There were 28,153 people in the study population at the beginning of the trial. Fewer men (37%) than women were enrolled. Most people reached were between 22 and 50 years old, with a median age of 30. As expected, 31% of people were already living with HIV. Just 34% of them were taking HIV treatment.

The door-to-door testing program was able to provide HIV testing, at least once, for 88% of people contacted. And in each round, over 70% of those contacted, accepted the offer of repeat testing.

But when individuals were diagnosed, linkage to care was poor:

  • 3 months after diagnosis, 28% had attended an antiretroviral clinic;
  • 6 months after diagnosis, 36% had done so;
  • 12 months after diagnosis, 47% had done so.

Those figures were nearly identical for both the control and intervention groups. But as envisaged, far more people in the intervention group (91%) than in the control group (52%) began HIV treatment soon after linkage to care. Almost all people who began treatment achieved an undetectable viral load.

In terms of the 90-90-90 target, both the "first 90" and the "last 90" were surpassed in both intervention and control communities. But results for the "second 90," reflecting the numbers beginning treatment, were poor.

  • Proportion diagnosed: 92.3% and 93.4% of people with HIV in intervention and control communities respectively;
  • Proportion on treatment: 49.2% and 46.0% of those diagnosed, in intervention and control communities respectively;
  • Proportion virally suppressed: 93.4% and 93.6% of those on treatment, in intervention and control communities respectively.

As a result of the problems at the second stage, only 42.4% of people with HIV in intervention communities and 40.2% of people in control communities had an undetectable viral load. (If each 90 had been achieved, 73% of all people with HIV would be undetectable.)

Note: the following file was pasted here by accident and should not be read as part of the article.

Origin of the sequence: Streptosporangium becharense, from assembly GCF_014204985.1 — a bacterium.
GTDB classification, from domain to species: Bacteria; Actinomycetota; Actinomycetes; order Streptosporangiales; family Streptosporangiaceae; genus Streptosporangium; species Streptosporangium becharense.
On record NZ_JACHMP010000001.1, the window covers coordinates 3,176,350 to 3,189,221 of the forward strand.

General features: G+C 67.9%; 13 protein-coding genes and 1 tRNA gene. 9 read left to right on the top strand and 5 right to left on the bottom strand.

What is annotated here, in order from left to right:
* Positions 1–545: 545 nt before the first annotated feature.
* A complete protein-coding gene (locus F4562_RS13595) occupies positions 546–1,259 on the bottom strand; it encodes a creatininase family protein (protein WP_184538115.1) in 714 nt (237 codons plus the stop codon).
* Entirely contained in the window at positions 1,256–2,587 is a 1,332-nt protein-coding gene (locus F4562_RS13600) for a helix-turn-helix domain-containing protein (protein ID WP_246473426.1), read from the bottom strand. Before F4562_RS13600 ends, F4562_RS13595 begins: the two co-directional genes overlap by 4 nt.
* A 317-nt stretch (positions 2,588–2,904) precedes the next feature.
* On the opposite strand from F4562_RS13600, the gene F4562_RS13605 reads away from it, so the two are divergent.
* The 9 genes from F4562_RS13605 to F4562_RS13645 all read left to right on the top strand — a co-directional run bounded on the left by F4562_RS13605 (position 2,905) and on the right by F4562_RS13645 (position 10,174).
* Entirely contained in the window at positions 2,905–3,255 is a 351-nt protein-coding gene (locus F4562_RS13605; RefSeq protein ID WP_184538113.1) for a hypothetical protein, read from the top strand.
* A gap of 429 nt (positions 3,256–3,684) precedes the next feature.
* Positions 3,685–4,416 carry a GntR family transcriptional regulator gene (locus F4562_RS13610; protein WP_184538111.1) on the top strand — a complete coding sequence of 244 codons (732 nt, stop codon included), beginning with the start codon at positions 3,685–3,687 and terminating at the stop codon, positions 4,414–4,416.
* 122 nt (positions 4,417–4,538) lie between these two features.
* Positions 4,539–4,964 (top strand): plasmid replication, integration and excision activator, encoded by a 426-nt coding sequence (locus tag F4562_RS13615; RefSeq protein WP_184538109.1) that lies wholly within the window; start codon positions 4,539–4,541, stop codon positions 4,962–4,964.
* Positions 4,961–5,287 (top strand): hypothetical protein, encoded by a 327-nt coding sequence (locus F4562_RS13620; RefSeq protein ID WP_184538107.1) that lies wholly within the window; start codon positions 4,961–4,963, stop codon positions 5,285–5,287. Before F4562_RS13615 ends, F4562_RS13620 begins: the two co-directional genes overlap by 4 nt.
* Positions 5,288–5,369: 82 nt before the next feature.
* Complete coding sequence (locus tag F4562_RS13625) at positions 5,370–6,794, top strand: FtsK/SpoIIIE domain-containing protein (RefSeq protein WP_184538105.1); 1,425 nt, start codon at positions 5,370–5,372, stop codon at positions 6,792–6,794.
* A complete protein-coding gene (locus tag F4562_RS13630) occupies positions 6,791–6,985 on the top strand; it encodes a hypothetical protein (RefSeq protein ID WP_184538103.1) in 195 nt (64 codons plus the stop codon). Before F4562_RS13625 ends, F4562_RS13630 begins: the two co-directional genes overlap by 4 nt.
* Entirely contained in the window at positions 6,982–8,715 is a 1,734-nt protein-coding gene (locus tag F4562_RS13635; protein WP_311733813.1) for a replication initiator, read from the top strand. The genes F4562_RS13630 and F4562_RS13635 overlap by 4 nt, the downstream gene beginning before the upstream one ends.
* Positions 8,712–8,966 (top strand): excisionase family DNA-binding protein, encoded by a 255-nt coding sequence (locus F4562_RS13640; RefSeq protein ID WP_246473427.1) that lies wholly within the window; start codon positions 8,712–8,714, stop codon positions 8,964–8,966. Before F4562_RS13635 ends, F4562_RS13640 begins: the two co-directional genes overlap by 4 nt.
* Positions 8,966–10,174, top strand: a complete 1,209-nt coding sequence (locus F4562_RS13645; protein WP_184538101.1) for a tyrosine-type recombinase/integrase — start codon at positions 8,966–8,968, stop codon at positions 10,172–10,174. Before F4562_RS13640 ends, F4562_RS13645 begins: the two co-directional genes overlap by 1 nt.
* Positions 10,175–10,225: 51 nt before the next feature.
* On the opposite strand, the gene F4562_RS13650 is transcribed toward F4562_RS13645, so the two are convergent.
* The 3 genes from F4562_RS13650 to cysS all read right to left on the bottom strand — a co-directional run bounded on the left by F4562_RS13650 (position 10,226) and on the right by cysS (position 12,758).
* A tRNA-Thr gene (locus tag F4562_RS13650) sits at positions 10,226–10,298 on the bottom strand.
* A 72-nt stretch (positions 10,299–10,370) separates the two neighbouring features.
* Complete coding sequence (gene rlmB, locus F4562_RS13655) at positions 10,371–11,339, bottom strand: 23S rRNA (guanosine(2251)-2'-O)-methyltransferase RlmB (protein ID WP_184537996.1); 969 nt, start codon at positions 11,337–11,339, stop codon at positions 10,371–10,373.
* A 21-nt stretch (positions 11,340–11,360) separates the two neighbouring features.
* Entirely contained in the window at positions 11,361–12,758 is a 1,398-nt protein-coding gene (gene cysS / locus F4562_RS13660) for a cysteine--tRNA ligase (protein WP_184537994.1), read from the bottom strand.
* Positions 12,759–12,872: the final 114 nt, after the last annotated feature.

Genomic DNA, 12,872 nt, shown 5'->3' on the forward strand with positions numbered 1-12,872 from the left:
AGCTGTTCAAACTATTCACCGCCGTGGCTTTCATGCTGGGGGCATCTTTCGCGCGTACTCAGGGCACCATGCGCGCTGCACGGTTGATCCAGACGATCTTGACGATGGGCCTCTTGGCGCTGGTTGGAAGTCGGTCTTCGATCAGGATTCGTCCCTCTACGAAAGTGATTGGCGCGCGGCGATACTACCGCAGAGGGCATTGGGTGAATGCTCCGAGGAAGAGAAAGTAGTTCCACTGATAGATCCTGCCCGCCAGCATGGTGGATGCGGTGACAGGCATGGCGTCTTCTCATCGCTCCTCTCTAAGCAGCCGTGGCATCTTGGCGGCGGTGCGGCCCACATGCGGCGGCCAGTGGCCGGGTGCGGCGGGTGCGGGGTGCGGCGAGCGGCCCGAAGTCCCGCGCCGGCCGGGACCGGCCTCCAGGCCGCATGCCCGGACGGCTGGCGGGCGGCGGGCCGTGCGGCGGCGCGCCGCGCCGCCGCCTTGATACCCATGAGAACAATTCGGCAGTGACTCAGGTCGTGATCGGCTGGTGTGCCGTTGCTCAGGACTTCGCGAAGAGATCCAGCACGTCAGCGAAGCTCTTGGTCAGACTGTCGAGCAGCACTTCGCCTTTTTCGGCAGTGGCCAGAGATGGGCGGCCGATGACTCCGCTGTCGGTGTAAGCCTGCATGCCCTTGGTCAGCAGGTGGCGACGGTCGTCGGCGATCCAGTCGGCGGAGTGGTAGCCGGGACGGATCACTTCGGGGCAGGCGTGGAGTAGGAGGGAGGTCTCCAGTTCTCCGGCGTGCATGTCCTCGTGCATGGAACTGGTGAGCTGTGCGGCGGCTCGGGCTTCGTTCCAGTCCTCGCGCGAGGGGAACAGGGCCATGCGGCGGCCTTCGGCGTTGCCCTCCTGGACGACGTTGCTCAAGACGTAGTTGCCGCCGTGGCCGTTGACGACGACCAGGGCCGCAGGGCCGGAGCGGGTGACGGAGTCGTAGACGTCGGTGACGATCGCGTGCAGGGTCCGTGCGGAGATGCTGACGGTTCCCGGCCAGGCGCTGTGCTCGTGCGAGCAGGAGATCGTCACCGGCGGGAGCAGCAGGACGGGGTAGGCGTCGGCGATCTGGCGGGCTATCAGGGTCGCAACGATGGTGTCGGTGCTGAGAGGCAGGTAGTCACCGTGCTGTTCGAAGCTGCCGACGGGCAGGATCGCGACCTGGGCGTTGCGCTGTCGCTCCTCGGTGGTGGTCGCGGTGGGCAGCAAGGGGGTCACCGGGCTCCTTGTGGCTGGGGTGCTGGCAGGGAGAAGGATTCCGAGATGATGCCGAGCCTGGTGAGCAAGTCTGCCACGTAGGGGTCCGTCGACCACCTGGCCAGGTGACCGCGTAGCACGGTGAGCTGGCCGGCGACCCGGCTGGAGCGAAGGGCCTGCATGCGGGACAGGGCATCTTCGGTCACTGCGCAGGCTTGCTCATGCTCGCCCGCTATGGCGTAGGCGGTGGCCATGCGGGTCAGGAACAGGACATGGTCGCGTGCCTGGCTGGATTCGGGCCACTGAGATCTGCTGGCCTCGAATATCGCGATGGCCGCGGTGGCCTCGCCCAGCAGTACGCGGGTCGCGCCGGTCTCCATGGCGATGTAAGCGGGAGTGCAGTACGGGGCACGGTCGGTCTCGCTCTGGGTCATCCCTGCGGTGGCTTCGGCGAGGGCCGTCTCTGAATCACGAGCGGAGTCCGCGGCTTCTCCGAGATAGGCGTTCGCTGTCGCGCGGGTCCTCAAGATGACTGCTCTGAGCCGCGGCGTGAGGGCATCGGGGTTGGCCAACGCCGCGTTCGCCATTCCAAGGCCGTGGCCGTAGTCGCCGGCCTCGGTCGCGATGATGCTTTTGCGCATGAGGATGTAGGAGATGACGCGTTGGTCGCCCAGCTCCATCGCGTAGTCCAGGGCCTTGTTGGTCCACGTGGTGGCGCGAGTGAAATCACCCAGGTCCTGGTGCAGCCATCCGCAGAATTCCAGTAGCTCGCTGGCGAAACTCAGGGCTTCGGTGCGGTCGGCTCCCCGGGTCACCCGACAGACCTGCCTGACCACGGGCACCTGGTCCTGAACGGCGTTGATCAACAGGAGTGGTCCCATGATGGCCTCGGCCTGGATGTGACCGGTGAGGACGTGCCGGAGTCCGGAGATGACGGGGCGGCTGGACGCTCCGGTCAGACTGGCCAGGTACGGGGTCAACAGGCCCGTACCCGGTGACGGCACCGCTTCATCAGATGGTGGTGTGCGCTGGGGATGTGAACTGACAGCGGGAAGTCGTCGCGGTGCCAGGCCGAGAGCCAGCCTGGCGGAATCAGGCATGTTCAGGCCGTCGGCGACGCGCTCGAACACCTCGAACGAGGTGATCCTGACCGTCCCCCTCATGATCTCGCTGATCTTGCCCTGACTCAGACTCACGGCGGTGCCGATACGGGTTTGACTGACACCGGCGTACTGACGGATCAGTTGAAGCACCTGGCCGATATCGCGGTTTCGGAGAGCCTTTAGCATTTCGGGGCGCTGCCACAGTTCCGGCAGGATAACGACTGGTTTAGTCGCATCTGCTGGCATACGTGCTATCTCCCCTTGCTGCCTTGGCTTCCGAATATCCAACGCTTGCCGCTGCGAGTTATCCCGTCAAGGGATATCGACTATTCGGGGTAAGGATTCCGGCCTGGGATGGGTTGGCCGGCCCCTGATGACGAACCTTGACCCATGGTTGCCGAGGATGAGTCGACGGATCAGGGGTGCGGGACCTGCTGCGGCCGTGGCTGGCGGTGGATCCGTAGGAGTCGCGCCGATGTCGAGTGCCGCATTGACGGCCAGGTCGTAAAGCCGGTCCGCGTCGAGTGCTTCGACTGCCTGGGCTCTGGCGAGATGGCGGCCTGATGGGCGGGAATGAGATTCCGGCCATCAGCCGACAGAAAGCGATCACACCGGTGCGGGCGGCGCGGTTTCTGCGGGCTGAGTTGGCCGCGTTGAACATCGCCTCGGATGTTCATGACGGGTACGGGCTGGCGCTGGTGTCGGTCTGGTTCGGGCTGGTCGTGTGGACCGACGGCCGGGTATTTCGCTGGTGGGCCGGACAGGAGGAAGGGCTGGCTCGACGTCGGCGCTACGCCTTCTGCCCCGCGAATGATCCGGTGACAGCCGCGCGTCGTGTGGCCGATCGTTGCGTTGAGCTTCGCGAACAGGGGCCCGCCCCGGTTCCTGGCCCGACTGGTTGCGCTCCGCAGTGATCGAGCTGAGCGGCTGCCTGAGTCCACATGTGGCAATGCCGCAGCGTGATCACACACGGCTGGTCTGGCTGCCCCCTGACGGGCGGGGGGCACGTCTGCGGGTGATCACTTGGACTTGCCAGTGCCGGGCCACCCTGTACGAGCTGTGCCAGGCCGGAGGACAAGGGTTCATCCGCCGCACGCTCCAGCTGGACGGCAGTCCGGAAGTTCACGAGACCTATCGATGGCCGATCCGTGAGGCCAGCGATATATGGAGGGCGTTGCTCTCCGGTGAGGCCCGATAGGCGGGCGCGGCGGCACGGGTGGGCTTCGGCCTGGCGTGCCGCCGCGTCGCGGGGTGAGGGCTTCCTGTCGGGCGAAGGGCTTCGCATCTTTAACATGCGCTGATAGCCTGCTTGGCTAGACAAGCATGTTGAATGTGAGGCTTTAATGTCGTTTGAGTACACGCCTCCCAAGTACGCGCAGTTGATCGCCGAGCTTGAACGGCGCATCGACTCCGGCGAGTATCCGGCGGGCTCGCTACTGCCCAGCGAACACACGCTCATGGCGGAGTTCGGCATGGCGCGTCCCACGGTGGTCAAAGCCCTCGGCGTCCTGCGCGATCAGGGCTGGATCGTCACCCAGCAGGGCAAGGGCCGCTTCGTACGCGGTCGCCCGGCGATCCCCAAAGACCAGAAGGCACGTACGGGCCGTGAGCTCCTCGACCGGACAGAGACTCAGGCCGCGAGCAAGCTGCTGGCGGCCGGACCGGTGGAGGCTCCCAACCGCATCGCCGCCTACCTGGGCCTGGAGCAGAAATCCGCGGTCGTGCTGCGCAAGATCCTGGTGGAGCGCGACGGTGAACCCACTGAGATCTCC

It is also worth noting how similar the results were between the intervention and control groups.

Overall, there were 495 new HIV infections recorded, over 22,434 person years of follow-up. This equates to an annual incidence of 2.21% (i.e. each year, 2 people in 100 newly acquired HIV).

Incidence did not differ between the intervention clusters (2.13%) and the control clusters (2.27%) -- this difference was not statistically significant.

"The universal test-and-treat strategy had no measurable effect on HIV incidence over the course of the trial," Dabis summed up.

However, he stressed two pieces of good news from the trial. First, there was good take-up of the offer of repeated HIV screening at home, with almost all people being tested at least once. Second, the virological response to HIV treatment was excellent in those people who took it.

Explaining the Results

The analysis presented today was preliminary, as data collection was only completed a month ago. Dabis said that further analyses will attempt to gain a better understanding of how results differed between men and women, and for people of different ages.

The researchers will try to clarify the reasons people did not link to care -- does the explanation lie in the way health services are provided, individual factors, or community stigma? They will seek to better understand the differences between the profile of individuals reached and not reached by interventions.

During the discussion of the presentation, HPTN 052 investigator Myron Cohen from the University of North Carolina suggested that delays in linking to care could have meant that individuals with recent HIV infection disproportionately contributed to onward transmission. Moreover, it will be important to understand the impact of migration and sexual networks which reach outside the study area, which may contribute to new HIV infections.

Dabis said that, although the study was hypothesized to show an effect of TasP after 4 years of follow-up, it may be that it will take longer to have an impact on incidence, in light of the slowness of linkage to care.

Other delegates suggested that the intervention clusters may not have received a package of interventions that was sufficiently intensive, in comparison with the control clusters. For example, a more intensive approach to help people link to care, such as home-based initiation of HIV treatment, could have had a greater impact.

Sheri Lippman from the University of California, chairing the session, commented that it may take more than technical solutions to deal with the structural barriers to engagement with care that exist. 



C Iwuji, J Orne-Gliemann, E Balestre, F Dabis, et al. The impact of universal test and treat on HIV incidence in a rural South African population: ANRS 12249 TasP trial, 2012-2016. 21st International AIDS Conference. Durban, July 18-22, 2016. Abstract FRAC0105LB.